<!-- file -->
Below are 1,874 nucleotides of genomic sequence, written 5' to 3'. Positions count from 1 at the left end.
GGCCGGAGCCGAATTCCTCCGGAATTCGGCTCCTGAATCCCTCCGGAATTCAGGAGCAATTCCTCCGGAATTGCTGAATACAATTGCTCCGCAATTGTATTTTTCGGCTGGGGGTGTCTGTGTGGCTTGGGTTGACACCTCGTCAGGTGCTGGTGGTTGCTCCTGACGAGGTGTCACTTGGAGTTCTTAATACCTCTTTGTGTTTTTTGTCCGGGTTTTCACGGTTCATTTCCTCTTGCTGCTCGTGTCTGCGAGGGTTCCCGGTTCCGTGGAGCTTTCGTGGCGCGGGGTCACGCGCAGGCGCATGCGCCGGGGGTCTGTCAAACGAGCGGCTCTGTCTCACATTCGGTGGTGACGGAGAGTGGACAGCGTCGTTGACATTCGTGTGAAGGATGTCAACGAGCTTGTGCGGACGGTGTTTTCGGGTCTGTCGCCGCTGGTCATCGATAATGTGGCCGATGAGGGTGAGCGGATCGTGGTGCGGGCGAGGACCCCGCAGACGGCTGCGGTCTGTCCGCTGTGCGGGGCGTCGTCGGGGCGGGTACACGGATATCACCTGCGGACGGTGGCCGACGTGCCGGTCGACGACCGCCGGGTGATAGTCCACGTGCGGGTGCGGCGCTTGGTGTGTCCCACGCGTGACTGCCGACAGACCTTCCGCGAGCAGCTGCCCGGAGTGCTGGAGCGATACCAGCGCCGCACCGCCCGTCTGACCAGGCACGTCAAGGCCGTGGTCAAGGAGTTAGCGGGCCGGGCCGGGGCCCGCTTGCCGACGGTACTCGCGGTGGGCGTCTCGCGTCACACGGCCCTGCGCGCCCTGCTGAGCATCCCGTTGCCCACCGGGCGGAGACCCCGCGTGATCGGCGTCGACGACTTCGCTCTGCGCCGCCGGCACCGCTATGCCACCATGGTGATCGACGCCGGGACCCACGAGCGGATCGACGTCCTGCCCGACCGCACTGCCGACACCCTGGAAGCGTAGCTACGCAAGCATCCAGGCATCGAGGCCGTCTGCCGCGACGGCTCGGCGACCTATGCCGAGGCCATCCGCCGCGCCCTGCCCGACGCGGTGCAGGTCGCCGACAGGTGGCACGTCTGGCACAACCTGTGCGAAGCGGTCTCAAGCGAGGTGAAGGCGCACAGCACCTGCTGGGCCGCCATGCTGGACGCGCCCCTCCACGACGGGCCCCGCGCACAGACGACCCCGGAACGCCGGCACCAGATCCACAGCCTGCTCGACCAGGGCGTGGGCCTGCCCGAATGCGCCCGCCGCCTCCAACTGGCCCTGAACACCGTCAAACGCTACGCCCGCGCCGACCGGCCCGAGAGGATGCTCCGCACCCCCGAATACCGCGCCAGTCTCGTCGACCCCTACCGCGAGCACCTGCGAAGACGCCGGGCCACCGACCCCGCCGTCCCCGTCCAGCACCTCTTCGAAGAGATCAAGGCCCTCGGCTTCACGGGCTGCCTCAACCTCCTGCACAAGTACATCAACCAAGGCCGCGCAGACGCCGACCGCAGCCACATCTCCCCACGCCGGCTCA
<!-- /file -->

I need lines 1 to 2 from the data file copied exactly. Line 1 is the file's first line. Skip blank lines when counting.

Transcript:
Below are 1,874 nucleotides of genomic sequence, written 5' to 3'. Positions count from 1 at the left end.
GGCCGGAGCCGAATTCCTCCGGAATTCGGCTCCTGAATCCCTCCGGAATTCAGGAGCAATTCCTCCGGAATTGCTGAATACAATTGCTCCGCAATTGTATTTTTCGGCTGGGGGTGTCTGTGTGGCTTGGGTTGACACCTCGTCAGGTGCTGGTGGTTGCTCCTGACGAGGTGTCACTTGGAGTTCTTAATACCTCTTTGTGTTTTTTGTCCGGGTTTTCACGGTTCATTTCCTCTTGCTGCTCGTGTCTGCGAGGGTTCCCGGTTCCGTGGAGCTTTCGTGGCGCGGGGTCACGCGCAGGCGCATGCGCCGGGGGTCTGTCAAACGAGCGGCTCTGTCTCACATTCGGTGGTGACGGAGAGTGGACAGCGTCGTTGACATTCGTGTGAAGGATGTCAACGAGCTTGTGCGGACGGTGTTTTCGGGTCTGTCGCCGCTGGTCATCGATAATGTGGCCGATGAGGGTGAGCGGATCGTGGTGCGGGCGAGGACCCCGCAGACGGCTGCGGTCTGTCCGCTGTGCGGGGCGTCGTCGGGGCGGGTACACGGATATCACCTGCGGACGGTGGCCGACGTGCCGGTCGACGACCGCCGGGTGATAGTCCACGTGCGGGTGCGGCGCTTGGTGTGTCCCACGCGTGACTGCCGACAGACCTTCCGCGAGCAGCTGCCCGGAGTGCTGGAGCGATACCAGCGCCGCACCGCCCGTCTGACCAGGCACGTCAAGGCCGTGGTCAAGGAGTTAGCGGGCCGGGCCGGGGCCCGCTTGCCGACGGTACTCGCGGTGGGCGTCTCGCGTCACACGGCCCTGCGCGCCCTGCTGAGCATCCCGTTGCCCACCGGGCGGAGACCCCGCGTGATCGGCGTCGACGACTTCGCTCTGCGCCGCCGGCACCGCTATGCCACCATGGTGATCGACGCCGGGACCCACGAGCGGATCGACGTCCTGCCCGACCGCACTGCCGACACCCTGGAAGCGTAGCTACGCAAGCATCCAGGCATCGAGGCCGTCTGCCGCGACGGCTCGGCGACCTATGCCGAGGCCATCCGCCGCGCCCTGCCCGACGCGGTGCAGGTCGCCGACAGGTGGCACGTCTGGCACAACCTGTGCGAAGCGGTCTCAAGCGAGGTGAAGGCGCACAGCACCTGCTGGGCCGCCATGCTGGACGCGCCCCTCCACGACGGGCCCCGCGCACAGACGACCCCGGAACGCCGGCACCAGATCCACAGCCTGCTCGACCAGGGCGTGGGCCTGCCCGAATGCGCCCGCCGCCTCCAACTGGCCCTGAACACCGTCAAACGCTACGCCCGCGCCGACCGGCCCGAGAGGATGCTCCGCACCCCCGAATACCGCGCCAGTCTCGTCGACCCCTACCGCGAGCACCTGCGAAGACGCCGGGCCACCGACCCCGCCGTCCCCGTCCAGCACCTCTTCGAAGAGATCAAGGCCCTCGGCTTCACGGGCTGCCTCAACCTCCTGCACAAGTACATCAACCAAGGCCGCGCAGACGCCGACCGCAGCCACATCTCCCCACGCCGGCTCA